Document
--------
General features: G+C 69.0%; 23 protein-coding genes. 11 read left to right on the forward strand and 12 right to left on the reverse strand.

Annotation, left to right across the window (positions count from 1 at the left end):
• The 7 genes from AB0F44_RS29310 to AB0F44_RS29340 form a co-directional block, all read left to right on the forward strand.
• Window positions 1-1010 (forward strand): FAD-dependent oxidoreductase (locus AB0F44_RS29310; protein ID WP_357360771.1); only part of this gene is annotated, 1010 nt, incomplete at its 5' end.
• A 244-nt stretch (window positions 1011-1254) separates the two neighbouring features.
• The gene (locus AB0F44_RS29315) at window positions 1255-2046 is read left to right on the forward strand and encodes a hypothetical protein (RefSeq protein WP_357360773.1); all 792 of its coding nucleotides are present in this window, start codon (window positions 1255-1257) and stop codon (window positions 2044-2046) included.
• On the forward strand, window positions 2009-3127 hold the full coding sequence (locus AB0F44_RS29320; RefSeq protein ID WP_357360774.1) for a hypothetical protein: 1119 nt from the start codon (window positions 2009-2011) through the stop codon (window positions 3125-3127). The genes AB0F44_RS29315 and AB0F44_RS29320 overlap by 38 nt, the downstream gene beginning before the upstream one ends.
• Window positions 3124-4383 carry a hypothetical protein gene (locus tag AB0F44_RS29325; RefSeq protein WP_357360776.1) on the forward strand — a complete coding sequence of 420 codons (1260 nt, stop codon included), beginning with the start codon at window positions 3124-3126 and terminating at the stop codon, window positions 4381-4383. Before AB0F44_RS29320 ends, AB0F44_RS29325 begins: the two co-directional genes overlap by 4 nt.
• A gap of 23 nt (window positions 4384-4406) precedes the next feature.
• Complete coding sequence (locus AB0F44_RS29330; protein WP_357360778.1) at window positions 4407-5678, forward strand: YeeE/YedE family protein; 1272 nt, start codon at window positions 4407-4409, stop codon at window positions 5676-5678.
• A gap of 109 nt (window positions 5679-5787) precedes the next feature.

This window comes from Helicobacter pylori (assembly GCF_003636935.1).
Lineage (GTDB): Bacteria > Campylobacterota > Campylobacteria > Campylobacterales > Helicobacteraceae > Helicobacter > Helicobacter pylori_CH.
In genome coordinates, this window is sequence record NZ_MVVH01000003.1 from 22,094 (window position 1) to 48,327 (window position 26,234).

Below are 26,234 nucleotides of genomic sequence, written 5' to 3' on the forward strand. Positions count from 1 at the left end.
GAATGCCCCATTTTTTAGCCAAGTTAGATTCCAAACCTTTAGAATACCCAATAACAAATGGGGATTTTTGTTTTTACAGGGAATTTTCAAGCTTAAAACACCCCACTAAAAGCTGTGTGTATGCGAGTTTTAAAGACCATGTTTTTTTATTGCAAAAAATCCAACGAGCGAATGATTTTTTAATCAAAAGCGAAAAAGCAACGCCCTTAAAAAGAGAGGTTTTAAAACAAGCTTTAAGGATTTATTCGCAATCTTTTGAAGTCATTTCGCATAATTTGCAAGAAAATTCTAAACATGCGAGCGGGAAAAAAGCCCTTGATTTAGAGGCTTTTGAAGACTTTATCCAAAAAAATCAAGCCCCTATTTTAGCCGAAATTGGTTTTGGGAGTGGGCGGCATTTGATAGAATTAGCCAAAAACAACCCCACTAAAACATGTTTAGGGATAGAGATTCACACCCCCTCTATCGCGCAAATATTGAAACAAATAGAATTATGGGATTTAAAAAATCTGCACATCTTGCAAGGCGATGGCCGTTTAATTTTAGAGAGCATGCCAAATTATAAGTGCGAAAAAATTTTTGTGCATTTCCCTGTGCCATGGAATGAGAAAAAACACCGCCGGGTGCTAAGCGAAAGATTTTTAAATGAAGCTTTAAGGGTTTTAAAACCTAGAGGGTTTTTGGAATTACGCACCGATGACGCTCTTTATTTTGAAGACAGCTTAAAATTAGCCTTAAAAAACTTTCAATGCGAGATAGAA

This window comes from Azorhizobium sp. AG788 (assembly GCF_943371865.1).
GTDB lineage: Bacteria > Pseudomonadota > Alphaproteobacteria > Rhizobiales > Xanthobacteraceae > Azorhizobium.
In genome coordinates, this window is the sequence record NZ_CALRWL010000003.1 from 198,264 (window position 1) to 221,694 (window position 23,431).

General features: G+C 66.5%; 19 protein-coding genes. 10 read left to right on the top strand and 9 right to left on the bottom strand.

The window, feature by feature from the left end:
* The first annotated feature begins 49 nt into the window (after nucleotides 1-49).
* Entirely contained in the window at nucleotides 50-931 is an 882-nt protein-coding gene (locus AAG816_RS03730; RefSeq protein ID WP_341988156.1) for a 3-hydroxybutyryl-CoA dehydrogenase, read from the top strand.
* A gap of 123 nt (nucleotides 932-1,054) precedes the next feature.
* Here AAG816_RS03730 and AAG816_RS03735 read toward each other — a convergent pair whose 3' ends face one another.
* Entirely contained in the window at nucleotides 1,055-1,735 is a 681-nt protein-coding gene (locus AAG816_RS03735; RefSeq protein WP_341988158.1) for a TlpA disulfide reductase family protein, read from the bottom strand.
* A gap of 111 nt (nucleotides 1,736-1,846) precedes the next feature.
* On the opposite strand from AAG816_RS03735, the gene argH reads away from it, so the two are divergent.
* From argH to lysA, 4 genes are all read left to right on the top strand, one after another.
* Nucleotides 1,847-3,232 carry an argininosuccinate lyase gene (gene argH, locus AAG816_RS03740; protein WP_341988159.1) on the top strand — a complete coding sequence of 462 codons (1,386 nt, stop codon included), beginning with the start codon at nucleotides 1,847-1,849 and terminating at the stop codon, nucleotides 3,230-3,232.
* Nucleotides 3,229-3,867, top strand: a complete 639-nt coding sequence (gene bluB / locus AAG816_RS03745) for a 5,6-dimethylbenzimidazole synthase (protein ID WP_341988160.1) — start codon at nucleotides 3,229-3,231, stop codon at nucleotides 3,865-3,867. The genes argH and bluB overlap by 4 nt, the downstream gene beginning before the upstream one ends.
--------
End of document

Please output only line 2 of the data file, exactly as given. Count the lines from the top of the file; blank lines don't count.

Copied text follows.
Annotation, left to right across the window (positions count from 1 at the left end):